In closing, Dushan points to our happiness as our responsibility. “We are the lucky 1% who have education, who have conditioned air, sewage. The conveniences we take for granted are the luxuries unattainable to even royalty in the not too distant past. Your internal state of mind determines your outer world. Pour yourself into your cocktails.”
Wow. This was an unexpected and stimulating start to a day full of exploring the frontiers of Mixology – not a technique or recipe has been shared in the first two hours and yet the room of mixologists is transfixed.
Coincidentally, next up on my Kindle reading list was “Pictures of the Mind: What the New Neuroscience Tells Us About Who We Are” by Miriam Boleyn-Fitzgerald. Even more coincidentally & quite humorously, it is the #4 book in Neuroscience just behind AA’s 12-steps.
“Pictures of the Mind,” shares the latest learning from fMRI brain imagery, which itself is a frontier technology now available to neuroscientists, and the findings are astounding.
Our “selves” are not set in stone in childhood as is popularly believed. The brain is highly changeable, plastic. It is possible to exercise and build our happiness-making circuits. There is even an inkling, a glimmer, of where the “mind” may reside in the brain – a story-making area in the left hemisphere that sews together senses, thoughts and emotions to create our unique realities.
All of this is cool leading-edge discovery, but perhaps most fascinating are the brain-imagery studies with Buddhist Monks. The corollary is that happiness, compassion & empathy are closely related in the brain & also trainable.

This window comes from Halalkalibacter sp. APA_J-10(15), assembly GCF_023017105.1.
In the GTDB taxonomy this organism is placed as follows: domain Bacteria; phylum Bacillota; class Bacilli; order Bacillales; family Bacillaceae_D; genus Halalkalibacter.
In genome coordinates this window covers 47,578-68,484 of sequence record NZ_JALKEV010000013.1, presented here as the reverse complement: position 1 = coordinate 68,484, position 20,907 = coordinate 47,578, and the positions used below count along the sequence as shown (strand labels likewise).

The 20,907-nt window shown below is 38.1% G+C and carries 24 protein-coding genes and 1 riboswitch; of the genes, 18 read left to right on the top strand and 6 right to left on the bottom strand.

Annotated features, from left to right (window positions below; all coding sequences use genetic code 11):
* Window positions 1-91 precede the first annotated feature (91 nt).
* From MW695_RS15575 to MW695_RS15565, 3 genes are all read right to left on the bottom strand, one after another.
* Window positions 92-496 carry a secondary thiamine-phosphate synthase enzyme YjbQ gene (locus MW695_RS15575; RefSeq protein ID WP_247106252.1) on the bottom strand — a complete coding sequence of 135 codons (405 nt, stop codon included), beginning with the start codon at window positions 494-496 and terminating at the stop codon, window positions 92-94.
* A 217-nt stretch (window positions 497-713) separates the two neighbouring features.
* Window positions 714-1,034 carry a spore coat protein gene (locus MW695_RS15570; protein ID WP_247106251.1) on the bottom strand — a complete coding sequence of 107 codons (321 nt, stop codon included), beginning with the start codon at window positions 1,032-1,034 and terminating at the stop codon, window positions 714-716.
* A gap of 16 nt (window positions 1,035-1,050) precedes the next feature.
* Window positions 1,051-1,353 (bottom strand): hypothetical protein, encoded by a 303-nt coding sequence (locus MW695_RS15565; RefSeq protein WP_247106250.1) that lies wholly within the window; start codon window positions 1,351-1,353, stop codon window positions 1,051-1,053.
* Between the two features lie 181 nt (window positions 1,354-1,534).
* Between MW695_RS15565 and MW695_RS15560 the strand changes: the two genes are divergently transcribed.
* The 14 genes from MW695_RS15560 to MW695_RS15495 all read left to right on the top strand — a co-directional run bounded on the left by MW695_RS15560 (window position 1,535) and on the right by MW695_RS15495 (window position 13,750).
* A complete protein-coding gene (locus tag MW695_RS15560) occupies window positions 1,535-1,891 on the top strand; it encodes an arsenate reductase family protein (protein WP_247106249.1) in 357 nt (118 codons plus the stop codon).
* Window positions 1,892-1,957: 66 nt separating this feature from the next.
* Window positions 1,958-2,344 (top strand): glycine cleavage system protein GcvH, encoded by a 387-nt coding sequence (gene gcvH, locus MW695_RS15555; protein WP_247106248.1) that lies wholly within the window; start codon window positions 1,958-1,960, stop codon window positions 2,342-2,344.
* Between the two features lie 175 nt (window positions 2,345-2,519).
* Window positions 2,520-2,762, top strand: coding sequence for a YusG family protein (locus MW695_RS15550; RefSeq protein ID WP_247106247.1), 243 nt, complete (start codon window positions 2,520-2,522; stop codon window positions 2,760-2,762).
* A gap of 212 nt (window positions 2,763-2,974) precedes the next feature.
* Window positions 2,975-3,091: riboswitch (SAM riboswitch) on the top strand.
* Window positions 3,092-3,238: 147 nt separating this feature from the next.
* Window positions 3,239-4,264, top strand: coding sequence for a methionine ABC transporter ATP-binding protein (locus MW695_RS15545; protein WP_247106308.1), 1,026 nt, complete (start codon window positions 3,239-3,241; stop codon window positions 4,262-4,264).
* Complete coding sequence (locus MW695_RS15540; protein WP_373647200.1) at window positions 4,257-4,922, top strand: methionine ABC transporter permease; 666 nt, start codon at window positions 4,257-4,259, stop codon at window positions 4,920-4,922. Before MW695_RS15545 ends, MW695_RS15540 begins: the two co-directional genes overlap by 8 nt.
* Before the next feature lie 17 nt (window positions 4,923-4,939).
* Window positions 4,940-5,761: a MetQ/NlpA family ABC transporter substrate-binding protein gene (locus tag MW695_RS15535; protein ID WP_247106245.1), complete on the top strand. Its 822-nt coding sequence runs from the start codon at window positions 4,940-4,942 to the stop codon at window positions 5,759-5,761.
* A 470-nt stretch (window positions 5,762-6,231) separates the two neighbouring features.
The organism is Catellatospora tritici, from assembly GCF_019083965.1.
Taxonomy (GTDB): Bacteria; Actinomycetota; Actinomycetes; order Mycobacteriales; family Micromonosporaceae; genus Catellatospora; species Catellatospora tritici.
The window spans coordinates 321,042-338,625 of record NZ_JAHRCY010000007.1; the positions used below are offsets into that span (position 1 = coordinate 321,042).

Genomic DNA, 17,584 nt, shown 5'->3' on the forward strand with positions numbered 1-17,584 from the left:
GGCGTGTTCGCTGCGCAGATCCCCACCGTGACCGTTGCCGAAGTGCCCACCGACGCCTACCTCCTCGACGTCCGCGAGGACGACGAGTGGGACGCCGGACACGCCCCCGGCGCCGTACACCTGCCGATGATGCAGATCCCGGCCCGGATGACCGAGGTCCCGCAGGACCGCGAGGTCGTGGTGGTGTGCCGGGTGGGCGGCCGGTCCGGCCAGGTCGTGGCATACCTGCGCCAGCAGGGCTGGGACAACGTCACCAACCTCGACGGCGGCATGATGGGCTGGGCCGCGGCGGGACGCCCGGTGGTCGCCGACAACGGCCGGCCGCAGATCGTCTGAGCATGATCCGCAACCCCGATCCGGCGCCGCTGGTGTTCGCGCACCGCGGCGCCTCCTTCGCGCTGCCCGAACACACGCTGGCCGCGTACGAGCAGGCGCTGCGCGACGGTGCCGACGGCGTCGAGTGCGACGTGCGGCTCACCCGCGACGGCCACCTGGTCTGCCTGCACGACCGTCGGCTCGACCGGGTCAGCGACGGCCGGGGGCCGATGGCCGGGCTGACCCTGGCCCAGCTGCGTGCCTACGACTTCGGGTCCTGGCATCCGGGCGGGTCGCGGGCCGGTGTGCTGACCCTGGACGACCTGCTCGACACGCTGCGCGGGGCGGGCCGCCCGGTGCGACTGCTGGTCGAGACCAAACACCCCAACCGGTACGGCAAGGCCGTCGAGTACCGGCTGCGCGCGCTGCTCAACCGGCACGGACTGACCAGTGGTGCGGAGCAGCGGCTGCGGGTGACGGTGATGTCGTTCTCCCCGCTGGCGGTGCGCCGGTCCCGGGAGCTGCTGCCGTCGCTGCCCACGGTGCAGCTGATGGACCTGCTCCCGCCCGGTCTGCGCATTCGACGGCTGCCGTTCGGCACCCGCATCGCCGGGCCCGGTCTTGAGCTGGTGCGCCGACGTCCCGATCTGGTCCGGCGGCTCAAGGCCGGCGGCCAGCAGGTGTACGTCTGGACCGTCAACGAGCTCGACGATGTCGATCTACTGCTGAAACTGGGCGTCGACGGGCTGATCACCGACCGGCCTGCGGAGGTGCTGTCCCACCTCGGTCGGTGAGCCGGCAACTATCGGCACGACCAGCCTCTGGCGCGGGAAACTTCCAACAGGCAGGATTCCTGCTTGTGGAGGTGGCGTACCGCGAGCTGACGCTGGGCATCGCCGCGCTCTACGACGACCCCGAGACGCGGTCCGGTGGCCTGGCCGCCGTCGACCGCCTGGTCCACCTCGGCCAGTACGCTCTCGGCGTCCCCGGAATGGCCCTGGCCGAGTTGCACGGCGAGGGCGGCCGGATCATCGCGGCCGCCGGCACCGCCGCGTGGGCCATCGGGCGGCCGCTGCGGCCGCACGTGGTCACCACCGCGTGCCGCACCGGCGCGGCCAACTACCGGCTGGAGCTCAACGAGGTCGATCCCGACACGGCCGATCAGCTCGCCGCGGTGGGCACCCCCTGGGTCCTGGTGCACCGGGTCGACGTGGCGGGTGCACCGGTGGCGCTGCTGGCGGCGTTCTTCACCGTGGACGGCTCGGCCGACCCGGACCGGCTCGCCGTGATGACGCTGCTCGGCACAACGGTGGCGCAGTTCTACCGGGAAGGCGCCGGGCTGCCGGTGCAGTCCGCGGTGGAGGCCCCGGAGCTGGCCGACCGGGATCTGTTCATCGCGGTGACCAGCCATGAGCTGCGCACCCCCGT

Practicing mindfulness, exactly what Dushan and Aisha have adapted to a successful bartending lifestyle, gives benefits beyond each meditation session and extends throughout day-to-day lives. The more miles on your “mindfulness meditation” odometer, the better you deal with situations that would spin a typical untrained mind into a negative feedback loop.
Wow. Again, I’m not expecting this, especially from a book on advances in neuroscience. Seems “Pioneers” in many fields are applying mindfulness and reaping many a benefit. Curiosity more than piqued, I had to dig deeper so upon recommendation of the “Pictures of the Mind” author, I’m working my way through, “The Joy of Living: Unlocking the Secret and Science of Happiness,” that gives practical method to Mindfulness training and is authored by a Tibetan Monk who participated in the fMRI studies.
While I have just dipped my toe into the water of this arena, intellectually it all jives. The “social proof,” hearing first-hand from two respected Mixology thought-leaders, of how Mindfulness has influenced their life and those with whom they work and care about was a compelling incentive.
So yes, Tuesday nights, I’ll be back at the Tibet House, and to bring this full circle back to Mixology, I did notice that there is a meetup group in Manhattan, DharmaDrink, at the Rubin Museum Lounge (17th St. 6/7) that brings together mindfulness practitioners with cocktails every Friday.
In addition to the two books mentioned and Dushan’s session during the upcoming Manhattan Cocktail Classic, some online resources provided in “Pictures of the Mind” are:
Also, talks and meditations online at:
Feel free to share your own thoughts on Mindfulness, Mixology or the interplay between the two.